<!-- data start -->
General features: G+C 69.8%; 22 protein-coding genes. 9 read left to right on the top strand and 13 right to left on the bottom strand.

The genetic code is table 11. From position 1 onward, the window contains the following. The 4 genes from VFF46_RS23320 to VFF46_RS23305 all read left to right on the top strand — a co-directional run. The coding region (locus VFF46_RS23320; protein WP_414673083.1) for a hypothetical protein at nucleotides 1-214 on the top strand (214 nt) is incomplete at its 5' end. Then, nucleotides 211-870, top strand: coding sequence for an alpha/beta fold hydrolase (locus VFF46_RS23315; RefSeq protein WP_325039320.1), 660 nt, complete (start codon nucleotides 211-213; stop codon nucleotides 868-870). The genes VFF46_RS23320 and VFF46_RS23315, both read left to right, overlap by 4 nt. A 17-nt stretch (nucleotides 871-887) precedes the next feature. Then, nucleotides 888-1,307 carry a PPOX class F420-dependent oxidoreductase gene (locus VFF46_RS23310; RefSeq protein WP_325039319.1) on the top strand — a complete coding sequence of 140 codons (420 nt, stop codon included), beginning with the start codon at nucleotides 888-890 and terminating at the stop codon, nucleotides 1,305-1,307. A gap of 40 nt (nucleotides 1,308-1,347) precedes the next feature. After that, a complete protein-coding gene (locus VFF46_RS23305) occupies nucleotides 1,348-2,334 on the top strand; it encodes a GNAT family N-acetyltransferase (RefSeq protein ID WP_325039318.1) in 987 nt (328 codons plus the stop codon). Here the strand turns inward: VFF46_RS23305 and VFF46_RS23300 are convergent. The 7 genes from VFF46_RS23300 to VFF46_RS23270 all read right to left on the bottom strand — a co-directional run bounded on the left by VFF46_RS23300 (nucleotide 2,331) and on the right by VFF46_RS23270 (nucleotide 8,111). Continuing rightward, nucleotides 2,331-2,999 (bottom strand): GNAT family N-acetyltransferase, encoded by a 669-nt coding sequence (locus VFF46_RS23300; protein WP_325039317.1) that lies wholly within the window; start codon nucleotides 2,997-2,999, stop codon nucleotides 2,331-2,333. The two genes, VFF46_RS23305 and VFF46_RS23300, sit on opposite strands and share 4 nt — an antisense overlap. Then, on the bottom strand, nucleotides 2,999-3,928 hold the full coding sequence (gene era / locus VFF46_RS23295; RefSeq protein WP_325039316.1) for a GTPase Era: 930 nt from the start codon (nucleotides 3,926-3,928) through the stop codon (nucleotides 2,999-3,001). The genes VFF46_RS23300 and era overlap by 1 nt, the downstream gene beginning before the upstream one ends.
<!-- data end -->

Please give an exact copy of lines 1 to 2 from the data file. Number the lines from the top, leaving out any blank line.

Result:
General features: G+C 69.8%; 22 protein-coding genes. 9 read left to right on the top strand and 13 right to left on the bottom strand.

The genetic code is table 11. From position 1 onward, the window contains the following. The 4 genes from VFF46_RS23320 to VFF46_RS23305 all read left to right on the top strand — a co-directional run. The coding region (locus VFF46_RS23320; protein WP_414673083.1) for a hypothetical protein at nucleotides 1-214 on the top strand (214 nt) is incomplete at its 5' end. Then, nucleotides 211-870, top strand: coding sequence for an alpha/beta fold hydrolase (locus VFF46_RS23315; RefSeq protein WP_325039320.1), 660 nt, complete (start codon nucleotides 211-213; stop codon nucleotides 868-870). The genes VFF46_RS23320 and VFF46_RS23315, both read left to right, overlap by 4 nt. A 17-nt stretch (nucleotides 871-887) precedes the next feature. Then, nucleotides 888-1,307 carry a PPOX class F420-dependent oxidoreductase gene (locus VFF46_RS23310; RefSeq protein WP_325039319.1) on the top strand — a complete coding sequence of 140 codons (420 nt, stop codon included), beginning with the start codon at nucleotides 888-890 and terminating at the stop codon, nucleotides 1,305-1,307. A gap of 40 nt (nucleotides 1,308-1,347) precedes the next feature. After that, a complete protein-coding gene (locus VFF46_RS23305) occupies nucleotides 1,348-2,334 on the top strand; it encodes a GNAT family N-acetyltransferase (RefSeq protein ID WP_325039318.1) in 987 nt (328 codons plus the stop codon). Here the strand turns inward: VFF46_RS23305 and VFF46_RS23300 are convergent. The 7 genes from VFF46_RS23300 to VFF46_RS23270 all read right to left on the bottom strand — a co-directional run bounded on the left by VFF46_RS23300 (nucleotide 2,331) and on the right by VFF46_RS23270 (nucleotide 8,111). Continuing rightward, nucleotides 2,331-2,999 (bottom strand): GNAT family N-acetyltransferase, encoded by a 669-nt coding sequence (locus VFF46_RS23300; protein WP_325039317.1) that lies wholly within the window; start codon nucleotides 2,997-2,999, stop codon nucleotides 2,331-2,333. The two genes, VFF46_RS23305 and VFF46_RS23300, sit on opposite strands and share 4 nt — an antisense overlap. Then, on the bottom strand, nucleotides 2,999-3,928 hold the full coding sequence (gene era / locus VFF46_RS23295; RefSeq protein WP_325039316.1) for a GTPase Era: 930 nt from the start codon (nucleotides 3,926-3,928) through the stop codon (nucleotides 2,999-3,001). The genes VFF46_RS23300 and era overlap by 1 nt, the downstream gene beginning before the upstream one ends.